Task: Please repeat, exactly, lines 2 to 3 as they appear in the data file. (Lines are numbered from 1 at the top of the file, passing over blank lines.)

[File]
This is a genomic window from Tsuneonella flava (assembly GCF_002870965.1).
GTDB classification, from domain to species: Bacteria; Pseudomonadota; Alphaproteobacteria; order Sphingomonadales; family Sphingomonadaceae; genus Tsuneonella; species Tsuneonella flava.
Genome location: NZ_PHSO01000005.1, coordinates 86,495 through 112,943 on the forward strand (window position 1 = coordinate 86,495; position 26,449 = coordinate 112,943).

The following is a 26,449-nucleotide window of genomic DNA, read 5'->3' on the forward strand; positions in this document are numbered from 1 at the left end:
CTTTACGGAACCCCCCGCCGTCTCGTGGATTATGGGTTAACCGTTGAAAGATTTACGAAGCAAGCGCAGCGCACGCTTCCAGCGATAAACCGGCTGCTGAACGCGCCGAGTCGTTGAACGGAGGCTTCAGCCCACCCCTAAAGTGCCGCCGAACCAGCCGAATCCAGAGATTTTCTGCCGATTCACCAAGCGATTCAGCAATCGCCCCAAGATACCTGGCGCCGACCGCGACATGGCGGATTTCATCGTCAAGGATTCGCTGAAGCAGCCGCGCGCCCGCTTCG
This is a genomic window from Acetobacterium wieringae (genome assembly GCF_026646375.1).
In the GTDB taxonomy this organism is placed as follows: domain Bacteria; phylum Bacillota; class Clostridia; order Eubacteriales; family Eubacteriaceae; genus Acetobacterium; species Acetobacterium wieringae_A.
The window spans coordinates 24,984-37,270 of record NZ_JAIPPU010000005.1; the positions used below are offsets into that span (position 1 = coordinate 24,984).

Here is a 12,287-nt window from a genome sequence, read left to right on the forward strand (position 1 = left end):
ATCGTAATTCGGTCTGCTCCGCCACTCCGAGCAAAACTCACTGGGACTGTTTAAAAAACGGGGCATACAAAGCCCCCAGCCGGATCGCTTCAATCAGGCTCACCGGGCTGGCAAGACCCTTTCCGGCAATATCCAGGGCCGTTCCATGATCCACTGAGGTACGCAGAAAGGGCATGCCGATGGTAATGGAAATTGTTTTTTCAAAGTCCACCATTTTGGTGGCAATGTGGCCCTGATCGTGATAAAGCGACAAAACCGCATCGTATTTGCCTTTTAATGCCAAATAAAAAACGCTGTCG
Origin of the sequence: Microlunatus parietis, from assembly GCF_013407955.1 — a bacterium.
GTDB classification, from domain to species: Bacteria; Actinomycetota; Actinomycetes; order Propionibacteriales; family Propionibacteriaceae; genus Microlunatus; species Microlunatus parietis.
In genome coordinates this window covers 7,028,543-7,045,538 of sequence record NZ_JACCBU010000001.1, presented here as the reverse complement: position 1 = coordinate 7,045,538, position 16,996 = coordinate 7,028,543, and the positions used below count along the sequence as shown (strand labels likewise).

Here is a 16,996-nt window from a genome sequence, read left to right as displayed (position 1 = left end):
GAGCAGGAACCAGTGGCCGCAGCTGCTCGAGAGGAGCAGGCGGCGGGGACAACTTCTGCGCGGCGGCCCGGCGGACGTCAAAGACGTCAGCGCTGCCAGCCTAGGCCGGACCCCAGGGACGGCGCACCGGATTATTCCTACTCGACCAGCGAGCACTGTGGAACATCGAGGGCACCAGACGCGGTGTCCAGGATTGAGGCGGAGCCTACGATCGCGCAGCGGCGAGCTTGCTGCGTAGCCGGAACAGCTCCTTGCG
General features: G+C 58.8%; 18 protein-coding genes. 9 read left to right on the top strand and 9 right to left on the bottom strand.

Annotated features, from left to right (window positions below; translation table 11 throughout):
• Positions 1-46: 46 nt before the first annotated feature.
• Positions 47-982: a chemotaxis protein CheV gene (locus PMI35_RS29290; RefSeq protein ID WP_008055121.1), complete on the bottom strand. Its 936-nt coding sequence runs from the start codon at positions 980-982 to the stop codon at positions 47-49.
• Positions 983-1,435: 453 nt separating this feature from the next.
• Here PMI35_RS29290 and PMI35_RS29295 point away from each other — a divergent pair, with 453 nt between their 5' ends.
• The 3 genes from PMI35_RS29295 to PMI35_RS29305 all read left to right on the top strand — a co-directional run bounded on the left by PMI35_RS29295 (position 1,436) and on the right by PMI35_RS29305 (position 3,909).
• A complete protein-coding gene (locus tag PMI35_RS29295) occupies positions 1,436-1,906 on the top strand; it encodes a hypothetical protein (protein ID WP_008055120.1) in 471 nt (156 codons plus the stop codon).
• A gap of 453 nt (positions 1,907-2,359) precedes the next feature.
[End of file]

GTDB classification, from domain to species: Bacteria; Pseudomonadota; Alphaproteobacteria; order Sphingomonadales; family Sphingomonadaceae; genus Tsuneonella; species Tsuneonella flava.
Genome location: NZ_PHSO01000005.1, coordinates 86,495 through 112,943 on the forward strand (window position 1 = coordinate 86,495; position 26,449 = coordinate 112,943).